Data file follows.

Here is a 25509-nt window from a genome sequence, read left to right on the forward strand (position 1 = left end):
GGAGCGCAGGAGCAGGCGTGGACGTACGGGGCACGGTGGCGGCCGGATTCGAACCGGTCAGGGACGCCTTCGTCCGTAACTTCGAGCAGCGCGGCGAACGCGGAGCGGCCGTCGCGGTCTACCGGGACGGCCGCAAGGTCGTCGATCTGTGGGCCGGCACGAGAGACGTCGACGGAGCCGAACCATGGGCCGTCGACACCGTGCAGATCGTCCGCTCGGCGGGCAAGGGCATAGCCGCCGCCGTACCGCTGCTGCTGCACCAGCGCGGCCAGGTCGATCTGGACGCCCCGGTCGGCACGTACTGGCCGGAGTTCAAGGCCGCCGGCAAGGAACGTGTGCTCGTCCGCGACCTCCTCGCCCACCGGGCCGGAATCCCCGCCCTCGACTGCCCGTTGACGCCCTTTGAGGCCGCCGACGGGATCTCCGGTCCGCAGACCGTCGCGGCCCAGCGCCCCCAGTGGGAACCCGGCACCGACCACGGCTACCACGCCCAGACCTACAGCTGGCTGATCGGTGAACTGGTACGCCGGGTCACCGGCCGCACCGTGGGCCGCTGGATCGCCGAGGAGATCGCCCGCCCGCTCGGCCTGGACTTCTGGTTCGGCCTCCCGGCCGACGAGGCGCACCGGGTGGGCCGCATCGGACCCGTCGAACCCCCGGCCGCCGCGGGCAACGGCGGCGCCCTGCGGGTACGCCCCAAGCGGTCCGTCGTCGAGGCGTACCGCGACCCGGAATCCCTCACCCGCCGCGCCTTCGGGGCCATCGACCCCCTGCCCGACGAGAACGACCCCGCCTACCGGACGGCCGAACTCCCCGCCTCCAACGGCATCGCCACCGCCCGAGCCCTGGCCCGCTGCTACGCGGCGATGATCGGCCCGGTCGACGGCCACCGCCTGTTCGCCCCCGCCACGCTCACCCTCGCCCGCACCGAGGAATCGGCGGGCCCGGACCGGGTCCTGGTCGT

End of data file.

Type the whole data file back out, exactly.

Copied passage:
Here is a 25509-nt window from a genome sequence, read left to right on the forward strand (position 1 = left end):
GGAGCGCAGGAGCAGGCGTGGACGTACGGGGCACGGTGGCGGCCGGATTCGAACCGGTCAGGGACGCCTTCGTCCGTAACTTCGAGCAGCGCGGCGAACGCGGAGCGGCCGTCGCGGTCTACCGGGACGGCCGCAAGGTCGTCGATCTGTGGGCCGGCACGAGAGACGTCGACGGAGCCGAACCATGGGCCGTCGACACCGTGCAGATCGTCCGCTCGGCGGGCAAGGGCATAGCCGCCGCCGTACCGCTGCTGCTGCACCAGCGCGGCCAGGTCGATCTGGACGCCCCGGTCGGCACGTACTGGCCGGAGTTCAAGGCCGCCGGCAAGGAACGTGTGCTCGTCCGCGACCTCCTCGCCCACCGGGCCGGAATCCCCGCCCTCGACTGCCCGTTGACGCCCTTTGAGGCCGCCGACGGGATCTCCGGTCCGCAGACCGTCGCGGCCCAGCGCCCCCAGTGGGAACCCGGCACCGACCACGGCTACCACGCCCAGACCTACAGCTGGCTGATCGGTGAACTGGTACGCCGGGTCACCGGCCGCACCGTGGGCCGCTGGATCGCCGAGGAGATCGCCCGCCCGCTCGGCCTGGACTTCTGGTTCGGCCTCCCGGCCGACGAGGCGCACCGGGTGGGCCGCATCGGACCCGTCGAACCCCCGGCCGCCGCGGGCAACGGCGGCGCCCTGCGGGTACGCCCCAAGCGGTCCGTCGTCGAGGCGTACCGCGACCCGGAATCCCTCACCCGCCGCGCCTTCGGGGCCATCGACCCCCTGCCCGACGAGAACGACCCCGCCTACCGGACGGCCGAACTCCCCGCCTCCAACGGCATCGCCACCGCCCGAGCCCTGGCCCGCTGCTACGCGGCGATGATCGGCCCGGTCGACGGCCACCGCCTGTTCGCCCCCGCCACGCTCACCCTCGCCCGCACCGAGGAATCGGCGGGCCCGGACCGGGTCCTGGTCGT